© Mark Carney

Mark Carney

Mark Carney, COP26 Finance Adviser to UK Prime Minister Boris Johnson and UN Special Envoy for Climate Action, has partnered with Conservation International to accelerate climate action and elevate the potential of carbon markets to catalyze a net zero economic path. Carney’s leadership as former Governor of the Bank of England, his long career in the finance sector, including with Goldman Sachs, and his resolve to integrate climate risks and opportunities into financial decision-making will help leverage private sector support for nature-based solutions as part of the transition to a nature-positive economy.

 

© Conservation International

President Juan Manuel Santos

Former President Juan Manuel Santos partnered with Conservation International to advance our shared priorities in support of natural solutions to climate change, supporting indigenous peoples and peace building. President Santos builds on years of leadership forging peace and reconciliation, driving the international agenda to develop the Sustainable Development Goals (SDGs), and establishing large-scale protected areas and Colombia’s unique national carbon tax. As president of Colombia from 2010 to 2018, he furthered ambitious environmental policies to protect the country’s biodiversity and to fight climate change. In 2016, President Santos was the sole recipient of the Nobel Peace Prize for ending Colombia’s more than 50-year-long civil war.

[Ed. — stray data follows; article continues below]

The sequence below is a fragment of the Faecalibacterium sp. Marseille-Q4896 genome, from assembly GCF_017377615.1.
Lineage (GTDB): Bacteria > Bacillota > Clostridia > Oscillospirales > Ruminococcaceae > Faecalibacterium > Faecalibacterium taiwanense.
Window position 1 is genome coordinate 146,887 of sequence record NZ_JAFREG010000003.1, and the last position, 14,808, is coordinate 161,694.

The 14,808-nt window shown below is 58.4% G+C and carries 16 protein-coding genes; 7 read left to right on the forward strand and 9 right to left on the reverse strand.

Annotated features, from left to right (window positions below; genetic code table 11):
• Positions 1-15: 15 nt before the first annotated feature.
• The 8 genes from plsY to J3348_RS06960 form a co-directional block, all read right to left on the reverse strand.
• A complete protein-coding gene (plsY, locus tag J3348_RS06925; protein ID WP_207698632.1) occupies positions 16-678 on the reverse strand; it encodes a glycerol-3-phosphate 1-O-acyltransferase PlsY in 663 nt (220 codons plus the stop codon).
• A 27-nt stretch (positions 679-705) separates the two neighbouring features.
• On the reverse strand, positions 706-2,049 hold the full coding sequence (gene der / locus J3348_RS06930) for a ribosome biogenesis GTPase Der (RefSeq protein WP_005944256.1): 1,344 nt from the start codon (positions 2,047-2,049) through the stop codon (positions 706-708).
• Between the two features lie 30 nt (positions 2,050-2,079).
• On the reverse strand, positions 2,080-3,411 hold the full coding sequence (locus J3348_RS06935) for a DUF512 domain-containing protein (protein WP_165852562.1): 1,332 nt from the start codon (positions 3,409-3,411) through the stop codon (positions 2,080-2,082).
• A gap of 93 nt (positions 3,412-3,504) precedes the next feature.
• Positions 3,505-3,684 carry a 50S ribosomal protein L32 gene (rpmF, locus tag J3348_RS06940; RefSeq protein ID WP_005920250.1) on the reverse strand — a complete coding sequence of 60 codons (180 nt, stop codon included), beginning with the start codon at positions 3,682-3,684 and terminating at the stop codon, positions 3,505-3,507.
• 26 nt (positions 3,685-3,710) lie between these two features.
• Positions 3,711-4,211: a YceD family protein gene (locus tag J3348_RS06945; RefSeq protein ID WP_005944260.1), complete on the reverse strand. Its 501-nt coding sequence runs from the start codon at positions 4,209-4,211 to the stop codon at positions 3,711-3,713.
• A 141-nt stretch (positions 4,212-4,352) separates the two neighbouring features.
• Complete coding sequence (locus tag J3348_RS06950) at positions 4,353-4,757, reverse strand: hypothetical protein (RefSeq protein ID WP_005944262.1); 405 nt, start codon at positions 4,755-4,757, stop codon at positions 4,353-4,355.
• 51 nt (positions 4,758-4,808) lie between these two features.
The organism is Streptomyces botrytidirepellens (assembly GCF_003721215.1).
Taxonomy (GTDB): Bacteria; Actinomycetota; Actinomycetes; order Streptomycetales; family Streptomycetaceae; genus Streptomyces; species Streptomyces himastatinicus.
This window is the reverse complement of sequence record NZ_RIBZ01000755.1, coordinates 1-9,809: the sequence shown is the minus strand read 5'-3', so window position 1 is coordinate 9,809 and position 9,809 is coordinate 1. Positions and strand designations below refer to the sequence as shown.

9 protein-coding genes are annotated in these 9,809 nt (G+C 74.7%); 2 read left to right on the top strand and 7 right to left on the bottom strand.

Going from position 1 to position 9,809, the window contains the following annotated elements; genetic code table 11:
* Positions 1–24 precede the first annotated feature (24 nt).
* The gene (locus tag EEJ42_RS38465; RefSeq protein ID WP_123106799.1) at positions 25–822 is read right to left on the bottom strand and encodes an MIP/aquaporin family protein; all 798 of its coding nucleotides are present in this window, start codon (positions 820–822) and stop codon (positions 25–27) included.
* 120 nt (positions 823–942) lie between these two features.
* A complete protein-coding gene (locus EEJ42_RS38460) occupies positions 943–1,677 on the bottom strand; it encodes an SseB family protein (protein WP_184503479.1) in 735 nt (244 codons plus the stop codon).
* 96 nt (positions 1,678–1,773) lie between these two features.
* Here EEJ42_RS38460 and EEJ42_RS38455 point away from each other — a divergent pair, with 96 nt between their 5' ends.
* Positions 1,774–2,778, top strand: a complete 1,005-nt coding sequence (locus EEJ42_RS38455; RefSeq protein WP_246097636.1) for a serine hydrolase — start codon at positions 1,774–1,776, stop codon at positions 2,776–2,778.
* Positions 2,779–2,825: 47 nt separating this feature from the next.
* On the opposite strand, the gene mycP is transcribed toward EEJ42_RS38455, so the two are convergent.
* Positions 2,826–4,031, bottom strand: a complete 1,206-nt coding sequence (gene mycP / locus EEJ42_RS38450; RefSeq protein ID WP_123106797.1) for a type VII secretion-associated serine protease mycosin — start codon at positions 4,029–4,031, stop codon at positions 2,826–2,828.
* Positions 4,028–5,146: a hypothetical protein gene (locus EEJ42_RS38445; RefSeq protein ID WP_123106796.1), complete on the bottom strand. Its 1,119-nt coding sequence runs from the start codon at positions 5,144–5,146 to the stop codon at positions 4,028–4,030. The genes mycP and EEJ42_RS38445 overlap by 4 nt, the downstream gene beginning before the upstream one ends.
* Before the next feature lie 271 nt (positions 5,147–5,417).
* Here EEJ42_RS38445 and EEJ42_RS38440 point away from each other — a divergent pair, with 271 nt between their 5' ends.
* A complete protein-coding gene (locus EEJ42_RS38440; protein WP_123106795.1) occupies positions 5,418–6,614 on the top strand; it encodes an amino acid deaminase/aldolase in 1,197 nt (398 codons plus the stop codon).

© Dave Clift

President Ian Khama

President Khama has made tangible progress on policies related to wildlife protection, sustainable tourism and natural capital accounting. Leveraging his reputation and expertise in both Africa and Europe, in the short time he has served as a fellow, he has expanded the Gaborone Declaration for Sustainability in Africa (GDSA) — designed to deliver long-term sustainability in one of the poorest, yet resource-rich, areas of the world — to 13 countries including Zimbabwe and Angola. He has also further influenced the leadership in Angola and Namibia to partner with Conservation International on a new Okavango Basin Conservation and Sustainable Tourism Initiative.

 

Portrait of Ólafur Grímsson, Distinguished Fellow, Oceans & Climate
© Bill Holshevnikoff for Conservation International

President Ólafur Grimsson

Ólafur Grimsson has helped Conservation International make measurable gains in influencing the introduction and adoption of first-in-class sustainable fisheries innovations and policies among key world leaders. At his annual Arctic Assembly Forum, President Grimsson partnered with Conservation International to launch a successful fisheries exchange with Pacific Island leaders and fisheries experts, bringing in key private sector partners resulting in a partnership between Conservation International and the government of Iceland to look at sustainable livelihoods and fisheries for the Pacific. With more than 60 percent of the world’s tuna catch originating from the Pacific Islands, the value and potential for this model is enormous.